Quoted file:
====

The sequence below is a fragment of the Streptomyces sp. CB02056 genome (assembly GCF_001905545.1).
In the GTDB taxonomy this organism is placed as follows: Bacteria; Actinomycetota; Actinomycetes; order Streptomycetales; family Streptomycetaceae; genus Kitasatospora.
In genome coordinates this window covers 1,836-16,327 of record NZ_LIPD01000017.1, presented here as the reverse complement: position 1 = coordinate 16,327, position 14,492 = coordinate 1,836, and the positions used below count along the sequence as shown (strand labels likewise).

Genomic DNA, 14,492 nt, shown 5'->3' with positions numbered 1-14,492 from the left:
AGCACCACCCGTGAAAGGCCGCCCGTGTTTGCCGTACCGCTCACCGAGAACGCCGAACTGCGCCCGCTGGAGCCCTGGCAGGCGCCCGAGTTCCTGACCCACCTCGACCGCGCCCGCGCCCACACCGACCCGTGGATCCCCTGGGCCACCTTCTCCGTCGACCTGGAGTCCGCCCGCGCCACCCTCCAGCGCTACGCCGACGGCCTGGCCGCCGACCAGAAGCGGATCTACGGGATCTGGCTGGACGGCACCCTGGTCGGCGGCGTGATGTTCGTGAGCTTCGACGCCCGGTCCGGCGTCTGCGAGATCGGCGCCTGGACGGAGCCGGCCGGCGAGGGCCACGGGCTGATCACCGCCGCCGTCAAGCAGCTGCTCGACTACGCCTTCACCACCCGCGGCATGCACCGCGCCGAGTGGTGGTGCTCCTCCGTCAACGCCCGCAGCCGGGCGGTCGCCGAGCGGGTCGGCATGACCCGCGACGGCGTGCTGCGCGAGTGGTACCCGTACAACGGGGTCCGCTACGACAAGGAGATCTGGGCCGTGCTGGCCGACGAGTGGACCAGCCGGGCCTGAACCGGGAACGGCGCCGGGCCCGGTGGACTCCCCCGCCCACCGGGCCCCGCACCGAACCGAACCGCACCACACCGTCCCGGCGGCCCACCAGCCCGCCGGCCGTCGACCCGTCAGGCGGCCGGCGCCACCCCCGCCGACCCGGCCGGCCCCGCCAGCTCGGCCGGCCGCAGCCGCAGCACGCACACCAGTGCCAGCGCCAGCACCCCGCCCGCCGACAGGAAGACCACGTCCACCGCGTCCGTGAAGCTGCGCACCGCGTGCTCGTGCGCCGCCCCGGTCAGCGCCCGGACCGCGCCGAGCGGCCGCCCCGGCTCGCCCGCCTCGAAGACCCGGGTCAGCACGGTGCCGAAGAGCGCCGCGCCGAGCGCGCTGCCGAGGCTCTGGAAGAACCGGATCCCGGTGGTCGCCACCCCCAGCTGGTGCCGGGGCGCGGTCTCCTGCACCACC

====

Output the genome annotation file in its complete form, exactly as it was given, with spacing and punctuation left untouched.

The sequence below is a fragment of the Streptomyces sp. CB02056 genome (assembly GCF_001905545.1).
In the GTDB taxonomy this organism is placed as follows: Bacteria; Actinomycetota; Actinomycetes; order Streptomycetales; family Streptomycetaceae; genus Kitasatospora.
In genome coordinates this window covers 1,836-16,327 of record NZ_LIPD01000017.1, presented here as the reverse complement: position 1 = coordinate 16,327, position 14,492 = coordinate 1,836, and the positions used below count along the sequence as shown (strand labels likewise).

Genomic DNA, 14,492 nt, shown 5'->3' with positions numbered 1-14,492 from the left:
AGCACCACCCGTGAAAGGCCGCCCGTGTTTGCCGTACCGCTCACCGAGAACGCCGAACTGCGCCCGCTGGAGCCCTGGCAGGCGCCCGAGTTCCTGACCCACCTCGACCGCGCCCGCGCCCACACCGACCCGTGGATCCCCTGGGCCACCTTCTCCGTCGACCTGGAGTCCGCCCGCGCCACCCTCCAGCGCTACGCCGACGGCCTGGCCGCCGACCAGAAGCGGATCTACGGGATCTGGCTGGACGGCACCCTGGTCGGCGGCGTGATGTTCGTGAGCTTCGACGCCCGGTCCGGCGTCTGCGAGATCGGCGCCTGGACGGAGCCGGCCGGCGAGGGCCACGGGCTGATCACCGCCGCCGTCAAGCAGCTGCTCGACTACGCCTTCACCACCCGCGGCATGCACCGCGCCGAGTGGTGGTGCTCCTCCGTCAACGCCCGCAGCCGGGCGGTCGCCGAGCGGGTCGGCATGACCCGCGACGGCGTGCTGCGCGAGTGGTACCCGTACAACGGGGTCCGCTACGACAAGGAGATCTGGGCCGTGCTGGCCGACGAGTGGACCAGCCGGGCCTGAACCGGGAACGGCGCCGGGCCCGGTGGACTCCCCCGCCCACCGGGCCCCGCACCGAACCGAACCGCACCACACCGTCCCGGCGGCCCACCAGCCCGCCGGCCGTCGACCCGTCAGGCGGCCGGCGCCACCCCCGCCGACCCGGCCGGCCCCGCCAGCTCGGCCGGCCGCAGCCGCAGCACGCACACCAGTGCCAGCGCCAGCACCCCGCCCGCCGACAGGAAGACCACGTCCACCGCGTCCGTGAAGCTGCGCACCGCGTGCTCGTGCGCCGCCCCGGTCAGCGCCCGGACCGCGCCGAGCGGCCGCCCCGGCTCGCCCGCCTCGAAGACCCGGGTCAGCACGGTGCCGAAGAGCGCCGCGCCGAGCGCGCTGCCGAGGCTCTGGAAGAACCGGATCCCGGTGGTCGCCACCCCCAGCTGGTGCCGGGGCGCGGTCTCCTGCACCACC